Ciao Italia: My Lifelong Food Adventures in Italy
Mary Ann's newest book contains over 150 recipes, 60 gorgeous food photos, and many scenic pictures of Italy taken by Mary Ann on her travels through the years.
Makes at least 22 dozen
There are many good brands of commercially prepared fusilli, and I often use them, but sometimes I like to make them using the basic pasta recipe or the recipe for Tagliatelle Verdi (spinach-flavored pasta). The salsa di Pomodori Mozzarella ed Acciughe pairs wonderfully with the plain fusilli; pair the spinach-flavored fusilli with the Salsa di Besciamella.
2 1/2 cups King Arthur™ Unbleached, All-Purpose Flour
1/2 cup semolina flour
1 teaspoon fine sea salt
4 large eggs
Cut the dough into four pieces and work with one piece at a time, keeping the remaining pieces covered.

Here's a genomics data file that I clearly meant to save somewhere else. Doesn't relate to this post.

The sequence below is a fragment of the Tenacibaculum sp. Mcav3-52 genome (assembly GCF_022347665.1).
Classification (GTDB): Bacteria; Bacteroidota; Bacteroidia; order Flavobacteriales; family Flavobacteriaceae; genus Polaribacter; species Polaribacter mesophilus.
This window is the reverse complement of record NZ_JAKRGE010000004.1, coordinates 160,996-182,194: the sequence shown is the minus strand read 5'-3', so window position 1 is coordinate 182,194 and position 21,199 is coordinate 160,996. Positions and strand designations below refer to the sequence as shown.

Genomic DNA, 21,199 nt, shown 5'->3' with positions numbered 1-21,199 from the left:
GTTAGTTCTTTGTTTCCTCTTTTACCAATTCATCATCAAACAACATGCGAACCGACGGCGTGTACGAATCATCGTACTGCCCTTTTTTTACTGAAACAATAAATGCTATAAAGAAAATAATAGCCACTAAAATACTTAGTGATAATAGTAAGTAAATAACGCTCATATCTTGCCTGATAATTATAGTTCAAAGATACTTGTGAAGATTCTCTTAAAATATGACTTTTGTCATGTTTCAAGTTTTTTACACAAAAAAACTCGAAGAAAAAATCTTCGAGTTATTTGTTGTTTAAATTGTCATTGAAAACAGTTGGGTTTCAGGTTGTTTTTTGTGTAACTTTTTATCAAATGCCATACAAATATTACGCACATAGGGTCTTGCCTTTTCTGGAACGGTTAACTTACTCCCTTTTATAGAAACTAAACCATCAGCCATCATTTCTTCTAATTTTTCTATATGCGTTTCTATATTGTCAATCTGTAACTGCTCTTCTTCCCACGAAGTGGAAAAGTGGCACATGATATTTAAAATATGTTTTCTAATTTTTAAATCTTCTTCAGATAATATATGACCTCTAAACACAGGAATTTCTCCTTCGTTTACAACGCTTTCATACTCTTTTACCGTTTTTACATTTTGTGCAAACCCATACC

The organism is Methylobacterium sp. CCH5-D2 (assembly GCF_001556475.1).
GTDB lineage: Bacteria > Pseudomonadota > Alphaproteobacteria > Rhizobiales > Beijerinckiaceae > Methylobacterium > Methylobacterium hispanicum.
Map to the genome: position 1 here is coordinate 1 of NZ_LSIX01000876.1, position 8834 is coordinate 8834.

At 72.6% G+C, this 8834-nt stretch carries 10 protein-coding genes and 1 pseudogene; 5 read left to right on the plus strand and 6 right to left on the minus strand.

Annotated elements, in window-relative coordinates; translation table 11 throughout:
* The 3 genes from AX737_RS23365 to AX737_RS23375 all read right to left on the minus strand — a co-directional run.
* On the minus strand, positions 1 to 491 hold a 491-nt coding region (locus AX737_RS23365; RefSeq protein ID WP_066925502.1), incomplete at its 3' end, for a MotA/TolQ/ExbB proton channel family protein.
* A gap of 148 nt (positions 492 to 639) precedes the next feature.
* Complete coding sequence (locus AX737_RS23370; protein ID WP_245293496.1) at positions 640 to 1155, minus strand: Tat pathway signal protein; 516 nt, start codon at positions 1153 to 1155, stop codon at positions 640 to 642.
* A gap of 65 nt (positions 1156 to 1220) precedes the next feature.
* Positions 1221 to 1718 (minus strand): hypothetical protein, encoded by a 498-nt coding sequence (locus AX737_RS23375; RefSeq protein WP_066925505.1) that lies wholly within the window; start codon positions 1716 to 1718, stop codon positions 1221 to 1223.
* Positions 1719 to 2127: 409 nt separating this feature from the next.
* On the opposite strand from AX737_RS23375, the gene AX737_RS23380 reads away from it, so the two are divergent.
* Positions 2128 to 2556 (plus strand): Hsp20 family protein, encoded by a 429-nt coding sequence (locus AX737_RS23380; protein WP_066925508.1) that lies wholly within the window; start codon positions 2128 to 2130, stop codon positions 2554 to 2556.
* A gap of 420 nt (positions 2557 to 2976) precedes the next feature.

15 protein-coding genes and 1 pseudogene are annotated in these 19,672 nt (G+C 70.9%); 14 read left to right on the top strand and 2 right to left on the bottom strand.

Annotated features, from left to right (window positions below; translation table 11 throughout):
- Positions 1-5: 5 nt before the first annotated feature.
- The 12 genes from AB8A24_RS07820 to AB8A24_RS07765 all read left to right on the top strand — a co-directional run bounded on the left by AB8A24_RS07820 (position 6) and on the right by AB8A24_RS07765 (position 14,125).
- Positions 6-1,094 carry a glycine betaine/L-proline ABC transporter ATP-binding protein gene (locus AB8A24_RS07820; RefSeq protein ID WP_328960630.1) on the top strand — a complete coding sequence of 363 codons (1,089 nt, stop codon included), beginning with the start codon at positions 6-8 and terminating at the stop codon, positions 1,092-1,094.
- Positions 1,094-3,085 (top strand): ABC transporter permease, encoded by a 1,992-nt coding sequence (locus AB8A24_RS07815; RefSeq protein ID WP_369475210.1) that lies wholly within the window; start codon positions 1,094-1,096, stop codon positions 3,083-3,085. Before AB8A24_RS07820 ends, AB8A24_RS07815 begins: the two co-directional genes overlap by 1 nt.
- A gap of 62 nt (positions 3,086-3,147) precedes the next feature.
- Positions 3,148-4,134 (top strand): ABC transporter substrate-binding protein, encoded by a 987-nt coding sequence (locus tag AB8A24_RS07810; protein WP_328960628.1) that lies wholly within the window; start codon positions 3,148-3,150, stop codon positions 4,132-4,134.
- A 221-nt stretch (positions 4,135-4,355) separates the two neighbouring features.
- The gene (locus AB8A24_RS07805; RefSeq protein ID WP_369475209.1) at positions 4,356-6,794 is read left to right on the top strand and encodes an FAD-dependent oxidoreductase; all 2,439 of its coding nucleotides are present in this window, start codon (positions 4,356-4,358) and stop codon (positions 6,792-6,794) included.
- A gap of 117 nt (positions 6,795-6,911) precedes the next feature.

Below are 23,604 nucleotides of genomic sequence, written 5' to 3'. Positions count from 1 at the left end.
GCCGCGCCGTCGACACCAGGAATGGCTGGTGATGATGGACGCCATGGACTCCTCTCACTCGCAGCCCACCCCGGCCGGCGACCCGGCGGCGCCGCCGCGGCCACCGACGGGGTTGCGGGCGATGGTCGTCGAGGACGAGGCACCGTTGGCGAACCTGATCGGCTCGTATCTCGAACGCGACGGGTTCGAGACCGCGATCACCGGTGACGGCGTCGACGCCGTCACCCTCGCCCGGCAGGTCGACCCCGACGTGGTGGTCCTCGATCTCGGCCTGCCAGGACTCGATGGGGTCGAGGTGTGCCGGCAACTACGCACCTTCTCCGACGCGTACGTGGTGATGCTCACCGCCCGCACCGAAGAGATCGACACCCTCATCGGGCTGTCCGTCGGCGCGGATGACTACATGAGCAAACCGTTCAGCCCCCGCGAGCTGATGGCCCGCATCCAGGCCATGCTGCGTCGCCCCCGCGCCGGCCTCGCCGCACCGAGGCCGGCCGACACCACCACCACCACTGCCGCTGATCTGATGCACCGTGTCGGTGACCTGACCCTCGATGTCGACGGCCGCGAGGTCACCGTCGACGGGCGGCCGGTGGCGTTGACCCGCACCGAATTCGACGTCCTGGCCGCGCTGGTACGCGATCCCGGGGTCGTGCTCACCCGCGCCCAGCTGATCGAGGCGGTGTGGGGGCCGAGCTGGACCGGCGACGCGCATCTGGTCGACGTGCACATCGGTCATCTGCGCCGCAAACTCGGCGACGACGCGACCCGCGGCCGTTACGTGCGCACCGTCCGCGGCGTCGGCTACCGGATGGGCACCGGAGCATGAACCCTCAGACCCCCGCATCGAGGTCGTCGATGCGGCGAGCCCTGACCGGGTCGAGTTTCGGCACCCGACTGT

Use a rolling pin to flatten the dough, then thin it using a hand-crank pasta machine or a rolling pin until it is 1/8 inch thick.
Trim the dough to 27 inches long by 4½inches wide. Cut six 4½-inch squares from the dough, then cut the squares as for fettucine, using the cutter on a hand-crank pasta machine, or use a knife and cut ¼-inch-wide strips.
Place the end of a strip of dough over an 8-inch-long metal skewer and wrap the pasta loosely around the skewer, leaving slightly open spaces as you wrap the dough. (Another method is to simply pinch off pieces of dough the size of large peas, roll them under your hand until they are 6 to 7 inches long, and then wrap them around the skewer.) Lay the skewers on a clean kitchen towel and allow to set for about 5 to 10 minutes. Then slide the fusilli off the skewers and transfer them to clean towels. Let them rest 20 minutes before cooking or dry them thoroughly for long storage; this may take up to 2 days.
NOTE: Fusilli can be shaped into longer lengths by pinching off larger pieces of dough.